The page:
Where to Buy Bungee Cords & Bras in Ouaga

Have you ever gone to look for something in a store and had trouble finding it because it wasn’t where you thought it would be, or might be? It could be a piece of hardware, a housewares item, or some kind of food thing. Take salsa for instance, the mild, medium, or hot kind you eat with tortilla chips or add to Mexican dishes. You might think that logically, this product would be located in the condiments section along with stuff like relish. Not in our local grocery store in Barrie. It’s in the snack food section along with bags of potato chips, cheesies, and (you guessed it)… tortilla chips.

One time back in Canada, Kathy was looking for some Cheez Whiz. She began by looking in the first logical place she thought it would be, namely the spread section, along with products like peanut butter, jam, and mayonnaise. Not finding it there, she remembered the salsa and tortilla chip example and searched in the area of the crackers. No luck. Finally, she found it in the refrigerated section near the dairy products, which is strange because Cheez Whiz doesn’t need to be refrigerated before it’s opened.

Another example is coconut milk. Kathy needed some to make a West Indian dish. She went looking for it in the ethnic food section of the grocery store. It wasn’t there. Guess where she finally found it? In the beverage section! The logic for placing it there? Probably because it’s used as an ingredient in various drink mixes like pina coladas.

We’ve run into the same thing here in Burkina, though not so much with food items. The other day, the bungee cord we use to help keep our screen door closed gave up the ghost. So I went looking for another one. It took me forever to find one! I tried a half dozen hardware places, all the way from the basic ones in our suburbs to the more specialized places downtown. Nothing. I examined the offerings of the traveling housewares vendors with their pushcarts piled high with all sorts of useful things. Nothing. I went into the fancier Lebanese stores downtown with their imported goods. Nothing. I even sent our faithful day guard, Benjamin, out to see if he could find one. Nada.

Guess where I finally found one after weeks of looking? In a bicycle parts shop downtown. One day, I asked Desiré, my downtown friend, if he knew where I could find a bungee cord. He didn’t, but he walked around with me, asking friends and people he knew until we were finally directed to the bicycle parts shop. I guess if such an item is used in Burkina at all, it’s to tie things down on the back of a bicycle!

Bras are an entirely different matter. No, I don’t need to buy one, but bear with me here cuz it’s interesting, okay? The main source of these in Ouaga appears to completely defy any form of logic. Bras are commonly sold by young men who walk the streets of the city carrying all colours, fashions, and sizes of them over their arm! Can you imagine, as a woman, stopping one of these guys, usually on a street crowded with other pedestrian traffic, to check through their selection? African women obviously have no hang-ups about this method of procuring such inner fashions. If they did, these guys would have given up on this particular form of earning a living long ago! Maybe my friend, Desiré, can tell me the reason for this particular form of salesmanship…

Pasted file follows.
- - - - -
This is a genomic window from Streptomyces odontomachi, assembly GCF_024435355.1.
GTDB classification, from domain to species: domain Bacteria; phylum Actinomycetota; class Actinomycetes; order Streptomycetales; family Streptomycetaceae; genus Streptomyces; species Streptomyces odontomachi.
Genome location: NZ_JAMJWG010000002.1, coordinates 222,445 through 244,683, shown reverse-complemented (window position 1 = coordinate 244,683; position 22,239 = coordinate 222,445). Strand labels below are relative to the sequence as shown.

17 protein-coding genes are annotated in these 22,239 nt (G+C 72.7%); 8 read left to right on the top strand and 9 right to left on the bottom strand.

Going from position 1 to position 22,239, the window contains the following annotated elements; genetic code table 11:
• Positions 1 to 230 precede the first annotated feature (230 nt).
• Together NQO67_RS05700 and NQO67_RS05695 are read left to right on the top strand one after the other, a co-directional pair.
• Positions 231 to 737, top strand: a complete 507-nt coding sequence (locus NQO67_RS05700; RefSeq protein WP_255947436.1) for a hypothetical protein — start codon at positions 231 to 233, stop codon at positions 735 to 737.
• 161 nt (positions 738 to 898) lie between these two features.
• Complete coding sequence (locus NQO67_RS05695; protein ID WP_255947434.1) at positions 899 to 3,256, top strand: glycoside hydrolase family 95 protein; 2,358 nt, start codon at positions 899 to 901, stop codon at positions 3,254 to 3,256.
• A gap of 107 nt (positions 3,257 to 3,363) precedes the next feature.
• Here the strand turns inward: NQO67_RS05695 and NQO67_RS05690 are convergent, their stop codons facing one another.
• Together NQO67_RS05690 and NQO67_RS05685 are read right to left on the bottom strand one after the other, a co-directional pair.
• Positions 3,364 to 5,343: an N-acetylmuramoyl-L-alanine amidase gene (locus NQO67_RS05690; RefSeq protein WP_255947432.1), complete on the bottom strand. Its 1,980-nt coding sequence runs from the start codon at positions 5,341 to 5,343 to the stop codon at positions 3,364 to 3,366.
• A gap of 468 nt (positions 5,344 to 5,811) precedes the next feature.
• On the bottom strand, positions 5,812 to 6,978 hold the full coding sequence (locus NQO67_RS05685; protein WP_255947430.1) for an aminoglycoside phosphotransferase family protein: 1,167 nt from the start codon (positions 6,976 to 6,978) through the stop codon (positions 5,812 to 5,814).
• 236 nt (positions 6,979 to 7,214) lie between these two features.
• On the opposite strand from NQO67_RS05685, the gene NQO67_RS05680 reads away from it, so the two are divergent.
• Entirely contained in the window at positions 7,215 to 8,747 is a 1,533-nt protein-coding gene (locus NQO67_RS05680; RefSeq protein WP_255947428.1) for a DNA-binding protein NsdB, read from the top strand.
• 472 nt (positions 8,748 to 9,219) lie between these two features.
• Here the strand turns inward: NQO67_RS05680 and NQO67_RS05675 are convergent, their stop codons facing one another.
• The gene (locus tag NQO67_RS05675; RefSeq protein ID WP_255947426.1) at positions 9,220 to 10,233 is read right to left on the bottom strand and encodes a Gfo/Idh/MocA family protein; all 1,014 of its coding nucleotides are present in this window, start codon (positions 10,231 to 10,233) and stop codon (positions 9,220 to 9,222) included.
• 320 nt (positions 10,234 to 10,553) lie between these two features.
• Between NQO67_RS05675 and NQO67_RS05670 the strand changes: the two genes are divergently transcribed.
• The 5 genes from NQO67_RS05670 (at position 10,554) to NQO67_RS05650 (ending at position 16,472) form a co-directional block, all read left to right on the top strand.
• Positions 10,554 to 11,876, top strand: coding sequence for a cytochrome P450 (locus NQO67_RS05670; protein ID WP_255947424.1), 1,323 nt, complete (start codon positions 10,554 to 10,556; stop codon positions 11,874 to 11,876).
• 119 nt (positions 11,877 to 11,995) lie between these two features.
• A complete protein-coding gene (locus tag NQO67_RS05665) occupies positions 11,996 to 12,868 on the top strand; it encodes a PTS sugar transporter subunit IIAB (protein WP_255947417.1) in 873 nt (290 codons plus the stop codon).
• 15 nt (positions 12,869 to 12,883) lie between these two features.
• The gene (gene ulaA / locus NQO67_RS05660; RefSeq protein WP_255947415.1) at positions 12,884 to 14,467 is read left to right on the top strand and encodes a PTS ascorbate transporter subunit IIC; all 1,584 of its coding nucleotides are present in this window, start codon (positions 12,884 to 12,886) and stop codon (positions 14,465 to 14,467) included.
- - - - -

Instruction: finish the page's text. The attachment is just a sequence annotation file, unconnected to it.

Come to think of it, I could probably have saved myself a lot of time and frustration if I’d just bought a bra to use as our screen door closer! As Kathy and I and a young lady visitor from Canada were walking downtown the other day, a young man with an armload of them came up to us. Hoping to make a sale, he enthusiastically demonstrated the stretchability of the straps. It was pretty impressive! And it would have made a much more fashionable door closer than an ordinary bungee cord! :)

Monday, January 5, 2009

Western Solutions to African Problems #1

The other day I was talking with a Burkinabè friend when an American friend came up to ask him a question. He wanted to know how much it would cost to buy a male and a female goat. He was helping to support a local widow and her kids and thought that if she had a couple of goats, she could breed them and sell the offspring to help support herself. My Burkinabè friend thought for a few moments and said that 25,000 FCFA (about $60) should do it.

After the American left, the Burkinabè shook his head, leaned towards me and said, “It’ll never work.” “Why not?” I asked. “Because,” he said, “she lives here in the city. First of all, what’s she going to feed the goats? If she lived in a village, they could graze in the fields. But here in Ouaga, she’ll have to buy food for them. Secondly, people will steal them from her, maybe even in broad daylight. After all, she’s just a woman with a bunch of little kids. They’ll never be able to stop a couple of men who come into their courtyard and take the goats.”

“Good grief!” I exclaimed. “Why didn’t you tell him this?”

“Because he didn’t ask for my advice as to whether his idea would work or not. He just asked me for the price of the goats. In my experience, people that don’t ask for your advice don’t appreciate getting any, especially foreigners who think they know what they’re doing here in Burkina. They just don’t take kindly to your telling them their idea won’t work.”

Hmmm… food for thought.